In this study, for each of the conserved lncRNAs, we applied ExPASy [60] to calculate the amino acid sequences for all possible peptides. Subsequently, for each of the zebrafish lncRNA-encoded peptides, we separately performed multiple sequence alignment with the peptides encoded by the lncRNAs’ human and mouse orthologs. The multiple sequence alignment among the peptides from these three species was performed using Clustal Omega available online https://www.ebi.ac.uk/Tools/msa/clustalo/ (accessed on 15 May 2021). The three-dimensional structure and functions of the conserved peptides were predicted using (PS)2-v2: protein structure prediction server [61,62]. All of the 3D structures were visualized using Jmol available online http://www.jmol.org/ (accessed on 15 May 2021)—an open-source Java viewer of 3D structures of biomolecules.

5. Conclusions

We identified more than 700 rhythmically expressed lncRNAs, and examined their KEGG, GO, and COG functions in the zebrafish pineal gland and testis. The 14 overlapping lncRNAs between the pineal gland and testis provide a unique insight into understanding the relationships between the functions of two different zebrafish organs. The conservative analysis helped find some zebrafish lncRNA orthologs in humans and mice. Furthermore, investigating lncRNA-encoded peptides and corresponding 3D structures enables a comprehensive understanding of the novel lncRNAs. Together, integration of experimental data and computational biology to identify lncRNAs will help to uncover corresponding encoded peptides and reveal their functions in circadian regulation.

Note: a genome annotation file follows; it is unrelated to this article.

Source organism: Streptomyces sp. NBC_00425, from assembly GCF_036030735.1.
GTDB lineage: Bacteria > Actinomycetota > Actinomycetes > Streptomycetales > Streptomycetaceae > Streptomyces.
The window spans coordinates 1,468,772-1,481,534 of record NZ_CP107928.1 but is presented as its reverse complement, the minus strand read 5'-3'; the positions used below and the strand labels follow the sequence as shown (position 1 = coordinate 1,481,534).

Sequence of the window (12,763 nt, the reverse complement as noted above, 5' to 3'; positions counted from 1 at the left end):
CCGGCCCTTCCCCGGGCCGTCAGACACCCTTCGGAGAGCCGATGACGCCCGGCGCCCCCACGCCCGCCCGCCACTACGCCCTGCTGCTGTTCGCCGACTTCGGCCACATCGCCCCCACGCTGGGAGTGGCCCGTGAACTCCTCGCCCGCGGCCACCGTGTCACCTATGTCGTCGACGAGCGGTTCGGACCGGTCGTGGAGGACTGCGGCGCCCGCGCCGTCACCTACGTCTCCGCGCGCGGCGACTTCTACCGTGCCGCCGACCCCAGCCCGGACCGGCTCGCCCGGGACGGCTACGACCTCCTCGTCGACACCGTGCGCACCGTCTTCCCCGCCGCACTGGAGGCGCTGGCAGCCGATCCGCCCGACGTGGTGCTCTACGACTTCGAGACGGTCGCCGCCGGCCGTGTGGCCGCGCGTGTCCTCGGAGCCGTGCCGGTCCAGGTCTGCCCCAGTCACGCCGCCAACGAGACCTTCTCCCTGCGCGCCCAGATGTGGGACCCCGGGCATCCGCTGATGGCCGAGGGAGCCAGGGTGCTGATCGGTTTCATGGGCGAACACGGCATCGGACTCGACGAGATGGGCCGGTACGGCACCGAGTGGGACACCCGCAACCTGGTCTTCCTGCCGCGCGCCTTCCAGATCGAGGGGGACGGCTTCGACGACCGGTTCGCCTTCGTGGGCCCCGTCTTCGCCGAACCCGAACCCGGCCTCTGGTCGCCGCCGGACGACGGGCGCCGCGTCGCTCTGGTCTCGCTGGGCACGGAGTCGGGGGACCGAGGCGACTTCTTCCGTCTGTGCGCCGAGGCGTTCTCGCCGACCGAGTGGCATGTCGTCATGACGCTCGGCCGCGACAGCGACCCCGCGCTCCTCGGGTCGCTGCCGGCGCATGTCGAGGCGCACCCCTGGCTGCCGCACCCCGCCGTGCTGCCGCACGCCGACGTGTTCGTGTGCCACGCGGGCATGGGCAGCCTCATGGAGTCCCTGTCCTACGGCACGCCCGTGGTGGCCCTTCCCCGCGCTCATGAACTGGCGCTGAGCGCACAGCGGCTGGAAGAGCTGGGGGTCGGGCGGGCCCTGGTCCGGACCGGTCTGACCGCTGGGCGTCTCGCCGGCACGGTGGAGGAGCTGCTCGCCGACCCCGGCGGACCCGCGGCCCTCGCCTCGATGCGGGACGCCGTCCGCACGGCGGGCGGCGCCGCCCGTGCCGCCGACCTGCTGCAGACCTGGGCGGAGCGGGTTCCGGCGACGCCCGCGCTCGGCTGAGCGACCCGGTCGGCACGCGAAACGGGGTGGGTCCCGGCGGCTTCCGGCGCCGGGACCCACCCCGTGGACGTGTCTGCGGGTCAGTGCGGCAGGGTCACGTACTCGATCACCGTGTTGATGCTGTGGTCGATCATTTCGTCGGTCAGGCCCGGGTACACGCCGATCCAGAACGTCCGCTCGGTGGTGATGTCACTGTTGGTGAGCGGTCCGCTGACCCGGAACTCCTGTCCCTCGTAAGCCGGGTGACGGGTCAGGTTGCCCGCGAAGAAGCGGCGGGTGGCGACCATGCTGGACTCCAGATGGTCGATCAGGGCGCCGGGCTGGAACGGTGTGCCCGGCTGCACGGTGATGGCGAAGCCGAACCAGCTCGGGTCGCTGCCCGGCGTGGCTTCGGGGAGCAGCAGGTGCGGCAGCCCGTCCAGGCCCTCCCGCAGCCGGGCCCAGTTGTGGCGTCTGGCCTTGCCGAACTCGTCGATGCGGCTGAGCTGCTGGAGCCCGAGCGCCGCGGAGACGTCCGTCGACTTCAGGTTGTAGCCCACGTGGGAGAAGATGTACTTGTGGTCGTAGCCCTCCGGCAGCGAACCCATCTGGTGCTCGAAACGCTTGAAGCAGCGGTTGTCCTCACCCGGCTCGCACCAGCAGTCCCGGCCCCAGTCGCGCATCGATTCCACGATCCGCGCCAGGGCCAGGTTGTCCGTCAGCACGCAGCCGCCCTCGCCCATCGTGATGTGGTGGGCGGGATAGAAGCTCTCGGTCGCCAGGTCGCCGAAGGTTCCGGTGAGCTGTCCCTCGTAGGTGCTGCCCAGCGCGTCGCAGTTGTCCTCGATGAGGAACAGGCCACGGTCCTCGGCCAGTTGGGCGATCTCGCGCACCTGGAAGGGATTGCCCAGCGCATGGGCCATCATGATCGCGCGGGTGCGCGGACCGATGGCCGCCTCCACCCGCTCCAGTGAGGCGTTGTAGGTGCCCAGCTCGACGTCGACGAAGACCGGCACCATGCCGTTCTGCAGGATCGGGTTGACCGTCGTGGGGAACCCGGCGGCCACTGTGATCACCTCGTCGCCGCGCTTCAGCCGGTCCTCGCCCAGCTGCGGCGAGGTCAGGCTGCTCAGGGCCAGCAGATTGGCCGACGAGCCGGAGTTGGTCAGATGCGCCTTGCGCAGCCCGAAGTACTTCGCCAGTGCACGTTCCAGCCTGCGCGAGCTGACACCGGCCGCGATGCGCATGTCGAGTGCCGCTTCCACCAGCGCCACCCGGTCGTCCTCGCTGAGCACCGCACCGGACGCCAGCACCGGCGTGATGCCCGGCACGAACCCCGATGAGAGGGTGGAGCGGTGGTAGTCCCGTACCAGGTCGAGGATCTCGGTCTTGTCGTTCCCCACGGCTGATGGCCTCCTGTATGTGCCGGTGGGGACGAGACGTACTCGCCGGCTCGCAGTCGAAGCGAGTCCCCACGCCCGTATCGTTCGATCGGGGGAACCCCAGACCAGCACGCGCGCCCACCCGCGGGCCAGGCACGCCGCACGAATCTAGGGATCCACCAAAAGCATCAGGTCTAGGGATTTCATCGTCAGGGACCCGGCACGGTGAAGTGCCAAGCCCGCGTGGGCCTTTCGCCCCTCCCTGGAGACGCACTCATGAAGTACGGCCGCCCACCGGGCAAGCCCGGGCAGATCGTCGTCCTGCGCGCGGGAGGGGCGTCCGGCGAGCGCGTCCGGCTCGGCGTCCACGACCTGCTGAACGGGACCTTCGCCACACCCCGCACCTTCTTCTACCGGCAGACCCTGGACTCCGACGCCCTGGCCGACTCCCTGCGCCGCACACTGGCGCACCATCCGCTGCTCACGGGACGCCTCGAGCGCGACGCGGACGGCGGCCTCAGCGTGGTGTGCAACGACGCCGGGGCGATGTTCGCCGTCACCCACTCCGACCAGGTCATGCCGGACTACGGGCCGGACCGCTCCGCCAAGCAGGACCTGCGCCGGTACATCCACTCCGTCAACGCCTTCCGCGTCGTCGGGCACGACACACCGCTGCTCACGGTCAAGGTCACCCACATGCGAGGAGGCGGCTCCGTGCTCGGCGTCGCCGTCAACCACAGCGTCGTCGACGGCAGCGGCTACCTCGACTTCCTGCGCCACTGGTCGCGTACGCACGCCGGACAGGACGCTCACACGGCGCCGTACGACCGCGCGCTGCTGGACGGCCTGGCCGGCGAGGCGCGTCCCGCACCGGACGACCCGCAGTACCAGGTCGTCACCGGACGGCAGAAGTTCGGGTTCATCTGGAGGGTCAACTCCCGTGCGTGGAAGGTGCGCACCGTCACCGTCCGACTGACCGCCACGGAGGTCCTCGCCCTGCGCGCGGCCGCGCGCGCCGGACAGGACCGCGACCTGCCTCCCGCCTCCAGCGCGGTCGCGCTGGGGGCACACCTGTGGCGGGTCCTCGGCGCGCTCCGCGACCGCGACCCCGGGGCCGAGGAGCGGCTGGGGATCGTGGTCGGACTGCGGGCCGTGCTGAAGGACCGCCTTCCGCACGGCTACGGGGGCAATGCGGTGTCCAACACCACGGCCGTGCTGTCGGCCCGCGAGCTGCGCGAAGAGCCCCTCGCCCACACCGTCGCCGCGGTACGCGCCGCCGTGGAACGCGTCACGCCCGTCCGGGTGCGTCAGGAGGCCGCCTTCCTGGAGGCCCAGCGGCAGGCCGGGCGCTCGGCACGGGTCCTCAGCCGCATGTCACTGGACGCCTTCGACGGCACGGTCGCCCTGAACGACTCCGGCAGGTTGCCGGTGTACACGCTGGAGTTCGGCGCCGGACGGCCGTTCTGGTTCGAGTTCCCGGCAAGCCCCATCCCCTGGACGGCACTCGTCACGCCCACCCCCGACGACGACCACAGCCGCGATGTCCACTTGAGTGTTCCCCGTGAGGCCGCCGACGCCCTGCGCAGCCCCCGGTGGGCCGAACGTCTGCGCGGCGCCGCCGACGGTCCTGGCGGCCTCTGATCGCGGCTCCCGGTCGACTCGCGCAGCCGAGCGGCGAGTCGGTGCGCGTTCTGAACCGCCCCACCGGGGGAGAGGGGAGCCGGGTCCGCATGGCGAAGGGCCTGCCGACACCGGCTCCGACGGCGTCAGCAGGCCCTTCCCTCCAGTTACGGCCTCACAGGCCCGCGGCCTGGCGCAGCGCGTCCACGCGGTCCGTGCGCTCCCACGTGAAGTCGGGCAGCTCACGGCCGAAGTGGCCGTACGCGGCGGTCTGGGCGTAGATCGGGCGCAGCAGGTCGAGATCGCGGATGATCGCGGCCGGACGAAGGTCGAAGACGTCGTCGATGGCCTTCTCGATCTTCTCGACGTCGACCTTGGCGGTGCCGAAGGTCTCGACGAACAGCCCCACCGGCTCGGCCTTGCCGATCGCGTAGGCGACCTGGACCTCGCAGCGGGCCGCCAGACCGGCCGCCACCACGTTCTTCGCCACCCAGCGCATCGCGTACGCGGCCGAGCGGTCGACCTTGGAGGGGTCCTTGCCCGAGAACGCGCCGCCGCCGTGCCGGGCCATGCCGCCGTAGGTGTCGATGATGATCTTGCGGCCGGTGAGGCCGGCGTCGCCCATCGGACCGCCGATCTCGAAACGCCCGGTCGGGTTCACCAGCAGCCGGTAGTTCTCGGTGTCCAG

Supplementary Materials

The following are available online at https://www.mdpi.com/article/10.3390/ijms22157810/s1.

Author Contributions

S.K.M. and H.W. conceived the study. T.L. generated the zebrafish testis data. S.K.M. performed the computations. S.K.M. and H.W. verified the analytical methods. H.W. encouraged S.K.M. to investigate the novel sequences, and supervised the findings of this work. All authors discussed the results and contributed to the final manuscript. All authors have read and agreed to the published version of the manuscript.

Funding

This work was supported by the grants from the National Key R&D Program of China (2019YFA0802400), the National Natural Science Foundation of China (NSFC) (#31961133026, #81570171, #31871187 and #81070455), and the Priority Academic Program Development (PAPD) of Jiangsu Higher Education Institutions (#YX13400214). We thank members of our laboratory for helpful comments and suggestions on this study.

Conflicts of Interest

The authors declare that they have no known competing interests to influence the work reported in this paper.

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Figure 1. Expression profile analysis of morning (CT 2 and CT 6), evening (CT10 and CT14), and night (CT18 and CT22) rhythmically expressed pineal gland lncRNAs. Analysis of all 586 rhythmically expressed pineal gland lncRNAs (AD): heat map (A) and phases (B) of all 586 rhythmically expressed pineal gland lncRNAs; expression profiles (C) and phases (D) of representative lncRNAs. Analysis of 241 pineal gland morning lncRNAs (EH): heat map (E) and phases (F) of 241 pineal gland morning lncRNAs; expression profiles (G) and phases (H) of representative pineal gland morning lncRNAs. Analysis of 196 pineal gland evening lncRNAs (IL): heat map (I) and phases (J) of 189 pineal gland evening lncRNAs; expression profiles (K) and phases (L) of representative pineal gland evening lncRNAs. Analysis of 149 pineal gland night lncRNAs (MP): heat map (M) and phases (N) of 217 pineal gland night lncRNAs; expression profiles (O) and phases (P) of representative pineal gland night lncRNAs.